There’s keeping a low profile, and then there’s this.
If you want to live in the blissful solitude of nature, here is some inspiration for you!
Luckily, there are clever designers and architects everywhere who work to reconcile the human need for shelter with respect for natural settings, that they feel look better without us humans stomping all over them.
Using clever and surprisingly simple technology, these buildings blend right in with their surroundings.
What do you think, would you like to have or live in one?
Woodpile Studio – Netherlands
Commissioned by the entertainer Hans Liberg and designed by Piet Hein Eek, this building’s rough hewn facade allows it to blend in to the rural surroundings. Open the windows, however, and the inner recording studio is flooding with natural light.
Invisible Barn – NYC
Designed by Brooklyn-based STPMJ, this wooden structure is completely enveloped in reflective film. The material mirrored the trees of Long Island City’s Socrates Sculpture Park so well, you had to look really hard to spot it.
Juniper House – Sweden
Designed by Swedish architects Hans Murman and Ulla Alberts, the Juniper House is barely visible depending on the angle of the viewer. Unlike other houses on this list, it doesn’t depend on mirrors for the effect. Instead, the designers used a photo of juniper trees that surround the house. The photo was used as the base for a tailor-made cloth that drapes over three sides of the house.
Cadyville Sauna – Upstate New York
The Cadyville Sauna was designed and constructed along the Saranac River in upstate New York. It is a compact structure, covered with mirrors. It is built up against a cliff, and the wall of rock forms one interior wall of the sauna.
Mirrorcube – Sweden
Accessible only by a 12-meter-long bridge, this treehouse hotel is a marvelous work of glass made by Tham & Videgard in the middle of untouched forest. The glass reflects everything above and below the cube so perfectly, it’s hard to know it’s there. But don’t worry, a special film is applied to make the glass visible to birds.
Rachel Raymond House (Re-Imagined) – Massachusetts
The Rachel Raymond House was designed and built by pioneering architect Eleanor Raymond for her sister in 1931. The house was demolished in 2006, but not forgotten. In its place, Pedro Joel Costa, a Portuguese architect built this invisible house that uses large glass panels to blend into the landscape.
Green Box – Italy
Lots of people dream of transforming their garage into an art studio or man cave, but few go about it like Act_Romegialli did with this garage in the Italian Alps. Instead of painting or siding, the designers allowed nature to handle renovations of the exterior. Leafy vines and flowering plants now completely cover the steel frame.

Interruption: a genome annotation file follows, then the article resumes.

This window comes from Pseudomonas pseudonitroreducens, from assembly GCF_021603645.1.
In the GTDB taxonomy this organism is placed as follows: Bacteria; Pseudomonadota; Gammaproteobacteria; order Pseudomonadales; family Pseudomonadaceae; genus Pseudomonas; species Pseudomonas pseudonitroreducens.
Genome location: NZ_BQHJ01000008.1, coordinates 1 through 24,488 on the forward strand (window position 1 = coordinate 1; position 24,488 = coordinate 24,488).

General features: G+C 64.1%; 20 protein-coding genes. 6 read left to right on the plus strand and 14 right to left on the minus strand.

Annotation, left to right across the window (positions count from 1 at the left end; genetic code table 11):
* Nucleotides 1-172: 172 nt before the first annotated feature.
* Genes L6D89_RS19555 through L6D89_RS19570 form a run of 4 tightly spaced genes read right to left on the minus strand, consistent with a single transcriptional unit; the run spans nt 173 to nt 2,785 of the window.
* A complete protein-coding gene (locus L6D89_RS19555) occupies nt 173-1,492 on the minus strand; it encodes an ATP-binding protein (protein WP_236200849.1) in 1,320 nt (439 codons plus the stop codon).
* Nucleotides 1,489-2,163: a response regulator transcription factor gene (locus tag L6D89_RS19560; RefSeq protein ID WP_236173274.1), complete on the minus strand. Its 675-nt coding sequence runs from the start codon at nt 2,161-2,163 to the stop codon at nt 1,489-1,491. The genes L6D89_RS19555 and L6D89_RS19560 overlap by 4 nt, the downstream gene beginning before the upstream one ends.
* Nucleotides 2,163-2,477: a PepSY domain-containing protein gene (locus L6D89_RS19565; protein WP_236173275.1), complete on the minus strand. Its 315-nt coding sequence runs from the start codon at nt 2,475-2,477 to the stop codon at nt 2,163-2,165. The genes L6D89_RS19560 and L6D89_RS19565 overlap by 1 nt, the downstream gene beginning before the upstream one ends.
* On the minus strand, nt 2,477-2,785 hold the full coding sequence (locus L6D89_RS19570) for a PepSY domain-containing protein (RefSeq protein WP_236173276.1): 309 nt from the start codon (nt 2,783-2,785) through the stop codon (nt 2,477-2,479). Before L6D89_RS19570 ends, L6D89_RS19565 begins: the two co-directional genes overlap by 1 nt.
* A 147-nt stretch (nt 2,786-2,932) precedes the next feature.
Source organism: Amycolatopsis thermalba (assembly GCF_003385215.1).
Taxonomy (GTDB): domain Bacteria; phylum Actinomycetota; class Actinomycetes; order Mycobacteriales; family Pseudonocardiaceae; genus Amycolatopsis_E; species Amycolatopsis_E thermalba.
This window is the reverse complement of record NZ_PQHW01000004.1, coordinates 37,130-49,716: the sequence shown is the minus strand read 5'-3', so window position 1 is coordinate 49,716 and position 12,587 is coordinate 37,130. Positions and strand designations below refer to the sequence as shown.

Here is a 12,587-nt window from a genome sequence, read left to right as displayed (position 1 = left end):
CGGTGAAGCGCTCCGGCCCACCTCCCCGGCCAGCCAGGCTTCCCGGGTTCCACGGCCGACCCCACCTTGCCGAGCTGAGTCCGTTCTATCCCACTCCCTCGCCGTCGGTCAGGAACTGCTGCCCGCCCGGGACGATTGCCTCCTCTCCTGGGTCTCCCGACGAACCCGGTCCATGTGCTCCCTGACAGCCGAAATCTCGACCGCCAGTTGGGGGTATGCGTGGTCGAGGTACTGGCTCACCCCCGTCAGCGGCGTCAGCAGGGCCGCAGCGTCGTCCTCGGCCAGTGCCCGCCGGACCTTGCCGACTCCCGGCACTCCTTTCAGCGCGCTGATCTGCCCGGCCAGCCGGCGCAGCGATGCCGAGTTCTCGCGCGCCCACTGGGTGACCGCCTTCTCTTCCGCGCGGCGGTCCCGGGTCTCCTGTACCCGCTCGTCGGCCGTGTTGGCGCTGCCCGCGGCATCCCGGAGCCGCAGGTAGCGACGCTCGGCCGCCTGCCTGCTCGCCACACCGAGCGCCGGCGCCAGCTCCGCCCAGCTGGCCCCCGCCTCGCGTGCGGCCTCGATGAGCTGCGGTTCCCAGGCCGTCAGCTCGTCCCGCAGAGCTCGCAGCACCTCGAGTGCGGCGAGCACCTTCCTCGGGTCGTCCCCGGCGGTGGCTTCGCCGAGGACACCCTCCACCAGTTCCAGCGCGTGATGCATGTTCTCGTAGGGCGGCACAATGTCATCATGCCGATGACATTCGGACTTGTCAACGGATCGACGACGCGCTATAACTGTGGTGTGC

Lucid Stead – Joshua Tree National Park
Composed of mirror, LED lighting, custom built electronic equipment and Arduino programming, the homesteader shack was transformed by Phillip K Smith III to reflect and refract the surrounding terrain like a mirage or hallucination.
Aloni House – Greece
This villa by Athens firm deca Architecture is completely hidden unless you know exactly where to look. And that means looking down. It has a roof supported on two parallel stone walls with the surrounding terrain continuing over it. The result is a subterranean retreat that doesn’t feel like a hobbit hole.
The Desert House – California
Like an armadillo, this Joshua Tree estate by architect Ken Kellogg features a layered roofing structure that shields it from the harsh wind and heat of the desert. Using concrete, glass, copper, and steel, the home looks like something that grew organically out of the rock and sand.
Lookout – Scotland
The Lookout was designed and built by Angus Ritchie and Daniel Tyler, architectural design students at Strathclyde University. With just enough seating for three people, the Lookout is located in Scotland’s bucolic Loch Lomond and Trossachs National Park where visitors can use it to frame up the spectacular views.
The Dune House – Florida
Living at the beach is awesome, but living in the beach is even better. In 1975 architect William Morgan designed and built this incognito home right into the sand dunes of Atlantic Beach.
Cave Palace Ranch – Utah
Normally ‘hole in the wall’ is reserved for dive bars and hotels that could double as murder scenes, but this place certainly bucks the trend. One of the most unique homes in America, this Utah dwelling is a natural red rock cave that has been transformed into a spectacular home.